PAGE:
Republican senators fear a ‘domino effect’ on witnesses following Bolton's allegation — and they're 'pissed': report
It isn’t hard to understand why so many of President Donald Trump’s defenders are hoping and praying that former National Security Advisor John Bolton will not testify during his impeachment trial. Bolton, according to the New York Times, alleges in his book, “The Room Where It Happened: A White House Memoir” that Trump and his colleagues did have a “quid pro quo” with the Ukrainian government — Ukraine would receive military aid from the U.S., but only if it investigated former Vice President Joe Biden and his son, Hunter Biden. Axios reporter Alayna Treene examines the fallout from the Bolton bombshell in two separate articles published on Tuesday morning: one on the “domino effect” that Republicans fear if Bolton testifies, the other on the sense of urgency that Bolton is creating among Trump’s impeachment defense team.
Bolton’s book isn’t actually due out until March 17. But a manuscript of the book, Maggie Haberman and Michael S. Schmidt reported in the New York Times over the weekend, was leaked — and in that manuscript, Bolton alleges that Trump linked military aid to Ukraine with an investigation of the Bidens. That “quid pro quo,” House Democrats have been asserting, is an impeachable offense.
It remains to be seen whether or not Bolton will testify during Trump’s impeachment trial: many Senate Republicans are adamantly opposed to having testimony from anyone — including Bolton. But Treene, in an article headlined “Republicans Brace for Domino Effect on Witnesses,” reports that if a handful of Republicans join Senate Democrats in voting to feature witnesses, testimony from Bolton could become a reality. Bolton has said that he will testify during the trial if subpoenaed.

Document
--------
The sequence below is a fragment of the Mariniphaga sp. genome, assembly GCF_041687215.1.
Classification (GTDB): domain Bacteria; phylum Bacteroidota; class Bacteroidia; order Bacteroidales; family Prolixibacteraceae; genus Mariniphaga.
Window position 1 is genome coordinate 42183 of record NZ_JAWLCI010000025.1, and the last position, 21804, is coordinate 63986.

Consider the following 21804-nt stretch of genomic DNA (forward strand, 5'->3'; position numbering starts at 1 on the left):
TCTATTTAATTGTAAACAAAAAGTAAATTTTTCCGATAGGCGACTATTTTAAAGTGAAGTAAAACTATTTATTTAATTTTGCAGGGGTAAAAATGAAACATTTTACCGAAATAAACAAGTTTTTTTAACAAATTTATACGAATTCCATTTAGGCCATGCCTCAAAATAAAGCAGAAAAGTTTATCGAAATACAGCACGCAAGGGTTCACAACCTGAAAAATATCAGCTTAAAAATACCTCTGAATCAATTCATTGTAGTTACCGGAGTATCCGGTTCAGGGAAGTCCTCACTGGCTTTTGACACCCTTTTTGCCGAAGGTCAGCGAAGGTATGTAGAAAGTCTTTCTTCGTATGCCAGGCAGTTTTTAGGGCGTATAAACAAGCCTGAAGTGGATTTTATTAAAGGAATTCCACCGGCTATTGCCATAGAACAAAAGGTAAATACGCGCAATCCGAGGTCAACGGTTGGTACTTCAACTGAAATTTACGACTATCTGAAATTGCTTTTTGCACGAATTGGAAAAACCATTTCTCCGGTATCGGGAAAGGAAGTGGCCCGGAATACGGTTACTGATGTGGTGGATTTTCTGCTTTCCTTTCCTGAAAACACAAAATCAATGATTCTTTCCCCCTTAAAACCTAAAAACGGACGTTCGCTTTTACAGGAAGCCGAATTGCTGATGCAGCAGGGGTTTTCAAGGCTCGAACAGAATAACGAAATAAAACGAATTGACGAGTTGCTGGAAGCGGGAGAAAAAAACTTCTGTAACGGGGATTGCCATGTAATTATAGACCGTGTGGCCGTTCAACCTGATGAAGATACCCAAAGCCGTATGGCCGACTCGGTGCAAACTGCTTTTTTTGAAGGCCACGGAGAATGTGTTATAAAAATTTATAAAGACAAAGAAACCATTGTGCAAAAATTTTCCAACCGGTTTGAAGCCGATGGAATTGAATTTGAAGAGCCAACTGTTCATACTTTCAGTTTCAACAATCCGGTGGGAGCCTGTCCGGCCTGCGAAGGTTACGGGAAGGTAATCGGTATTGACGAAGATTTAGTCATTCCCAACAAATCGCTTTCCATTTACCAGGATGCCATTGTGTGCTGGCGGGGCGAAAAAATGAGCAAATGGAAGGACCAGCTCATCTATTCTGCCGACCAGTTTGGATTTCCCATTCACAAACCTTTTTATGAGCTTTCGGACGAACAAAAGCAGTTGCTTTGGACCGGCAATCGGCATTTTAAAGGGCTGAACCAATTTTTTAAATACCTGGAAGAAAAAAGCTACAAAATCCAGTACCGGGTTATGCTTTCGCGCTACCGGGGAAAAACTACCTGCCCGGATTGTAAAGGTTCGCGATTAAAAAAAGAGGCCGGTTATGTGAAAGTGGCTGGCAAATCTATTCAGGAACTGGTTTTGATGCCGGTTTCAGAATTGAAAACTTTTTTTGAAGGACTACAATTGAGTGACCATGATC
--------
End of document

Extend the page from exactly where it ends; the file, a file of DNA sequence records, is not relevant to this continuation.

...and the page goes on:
“If at least four Senate Republicans decide to vote with Democrats this week to subpoena witnesses and documents in President Trump’s impeachment trial, Hill Republicans fear a potential domino effect, with additional GOP senators — especially those up for reelection in November — falling,” Treene reports.
An anonymous interviewee described by Treene as a “GOP Senate aide” told Axios, “You don’t want to be one of the first four. But no one gives a fuck about the fifth vote, especially for all of the 2020-ers. If it turns into a free vote, why wouldn’t you vote for witnesses?”
Another anonymous interviewee, who Treene describes as a “source close to Trump’s legal team,” told Axios, “There’s no way they’re going to bring in John Bolton and (Acting White House Chief of Staff) Mick Mulvaney and not bring in our people. That would just be completely unfair, and it would undermine their whole reason for having witnesses in the first place.”
In a separate article, headlined “Trump’s Defense Team Shifts From Complacency to Urgency,” Treene reports that Bolton’s allegation of a “quid pro quo” complicates things for Republicans who were hoping for a speedy acquittal. The Axios reporter explains, “Just days ago, Republicans were optimistic President Trump’s defense team could cruise to an acquittal by the end of this week, but many believe his lawyers now face a steep climb to stop a vote to allow new witnesses and drag out the impeachment proceedings.”
An anonymous source Treene describes as a “Senate GOP aide” told Axios, “It’s still possible it could end this week. But over the weekend, Republicans were like, ‘Oh, the White House doesn’t have to do anything. They should just run (the clock) out.’ But now, they have to actually do the work.”
Trump’s defenders have been insisting that he never linked military aide to Ukraine with an investigation of the Bidens. But following the allegation of a “quid pro quo” in Bolton’s book, Treene reports, a GOP aide told Axios, “I don’t see how it’s possible he didn’t. My boss was pissed to read about it in the Times.”